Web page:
Installer CEO Eoin McManus takes a look back at the recent Climate Change Conference of the Parties (COP26), and what it means for the industry.
The eyes of the world were on Glasgow in early November as world leaders, the press and climate protesters from around the globe, all gathered to address the monumental issue of climate change.
Unfortunately, things got off to a stuttering start as many of the big names, including UK Prime Minister Boris Johnson and US president Joe Biden, flew to Scotland on private jets. Hardly the greenest mode of transport.
Things like this get picked up and scrutinised on social media platforms and in the papers, but it does highlight the enormity of the climate change challenge.
To achieve the UK carbon budgets, which will lower emissions by 78% by 2035 compared to 1990 levels, all of us, as human beings, are going to have to change the way we go about our daily lives. Oh and by the way, those budgets are enshrined in law.
Transport, aviation, and the way we heat our homes and buildings is going to change, as we all look to move away from fossil fuel burning appliances, and tackle the wastage crisis.
Electric vehicles now account for more than 10% of new UK car sales, and that number will continue to rise. We will have to seriously look at our use of airplanes, and favour greener methods of transport like trains, especially for domestic travel. And then there’s the heat pumps, hydrogen boilers, district heating and other renewable technologies that will replace our fossil-fuel burning heating appliances.
Change is coming for all of us, but is it coming fast enough?
Prime Minister Boris Johnson hailed COP26 as game changing while others, including youth activist Greta Thunberg slammed it.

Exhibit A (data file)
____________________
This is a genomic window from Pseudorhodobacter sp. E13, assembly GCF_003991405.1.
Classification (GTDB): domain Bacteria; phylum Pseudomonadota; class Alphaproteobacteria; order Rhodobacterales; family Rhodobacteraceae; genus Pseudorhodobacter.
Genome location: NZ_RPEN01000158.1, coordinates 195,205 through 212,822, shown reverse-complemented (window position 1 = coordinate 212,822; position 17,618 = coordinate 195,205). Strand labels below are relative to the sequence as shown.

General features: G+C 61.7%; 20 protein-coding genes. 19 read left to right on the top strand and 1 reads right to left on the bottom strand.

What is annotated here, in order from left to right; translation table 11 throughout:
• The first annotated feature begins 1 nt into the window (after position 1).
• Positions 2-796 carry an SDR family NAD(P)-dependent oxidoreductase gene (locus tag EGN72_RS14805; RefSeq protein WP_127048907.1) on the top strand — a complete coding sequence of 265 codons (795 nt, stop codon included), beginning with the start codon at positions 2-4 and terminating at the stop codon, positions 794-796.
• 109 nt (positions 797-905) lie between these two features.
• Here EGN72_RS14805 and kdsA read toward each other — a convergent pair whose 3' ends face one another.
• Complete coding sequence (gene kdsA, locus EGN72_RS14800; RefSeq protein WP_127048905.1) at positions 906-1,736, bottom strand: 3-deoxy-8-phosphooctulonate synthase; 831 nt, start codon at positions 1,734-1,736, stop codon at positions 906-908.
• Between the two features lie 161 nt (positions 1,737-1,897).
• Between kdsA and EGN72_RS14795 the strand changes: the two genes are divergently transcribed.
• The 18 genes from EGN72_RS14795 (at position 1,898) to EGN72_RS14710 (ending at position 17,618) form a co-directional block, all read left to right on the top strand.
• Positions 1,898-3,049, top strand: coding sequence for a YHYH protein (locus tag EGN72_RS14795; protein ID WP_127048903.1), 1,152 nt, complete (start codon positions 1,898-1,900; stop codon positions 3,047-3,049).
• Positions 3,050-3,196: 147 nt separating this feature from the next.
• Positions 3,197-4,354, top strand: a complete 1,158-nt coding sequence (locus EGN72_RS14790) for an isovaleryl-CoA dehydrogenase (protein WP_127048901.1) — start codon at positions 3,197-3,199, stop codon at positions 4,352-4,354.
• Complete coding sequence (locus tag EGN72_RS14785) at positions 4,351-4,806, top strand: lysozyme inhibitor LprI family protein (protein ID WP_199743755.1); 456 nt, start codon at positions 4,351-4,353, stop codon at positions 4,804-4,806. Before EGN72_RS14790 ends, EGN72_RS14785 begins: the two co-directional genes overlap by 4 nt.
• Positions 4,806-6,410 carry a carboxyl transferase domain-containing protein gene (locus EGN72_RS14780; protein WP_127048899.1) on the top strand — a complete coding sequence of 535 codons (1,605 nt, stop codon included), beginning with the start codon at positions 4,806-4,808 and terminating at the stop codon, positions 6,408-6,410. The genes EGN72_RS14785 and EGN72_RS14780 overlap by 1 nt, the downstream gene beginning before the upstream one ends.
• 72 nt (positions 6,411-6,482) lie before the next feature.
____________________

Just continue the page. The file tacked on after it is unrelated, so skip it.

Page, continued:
On the run up, and during the conference, the government published its long-awaited Net Zero Strategy – Build Back Greener, and the Environmental Bill was passed into law.
What’s clear is that never has so much time, attention and investment been put into environmental causes.
For the heating, plumbing, electrical and renewables industry though, there is a feeling of frustration, as we have the technology and skills to have a real impact on climate change at our disposal now.
Thermostatic radiator valves can produce a saving of up to 36% on heat energy, but are they installed in all buildings in the UK?
Heat loss calculations can provide a clear and accurate picture of the required heating system that needs to be installed in a property, but this isn’t adopted by all engineers. As Rob Berridge from Heat Engineer Software says, if you’re not calculating, you’re guessing.
Hydronic balancing can stop buildings wasting energy by up to 10%, and save money on system costs.
The day I wrote this, Installer received an email from an engineer offering to provide an article aimed at his peers, on the benefits of weather compensation, which can improve efficiency by 10-40%.
Water treatment, deaeration, dirt separation, upgrading emitters, making sure boilers are modulating correctly, insulation, the list goes on and on.
These are products available NOW that installers can fit NOW that will have a huge impact on carbon emissions and energy bills, without breaking the bank or sacrificing comfort.
Whatever technology we use to heat our homes in the future we will need quality products to be installed and maintained by quality engineers. In the UK, I firmly believe we have both of these boxes ticked, but we need more direction from the decision-makers.
Now that COP26 is over, the talking has finished, so let’s hope the action will start, because time is running out.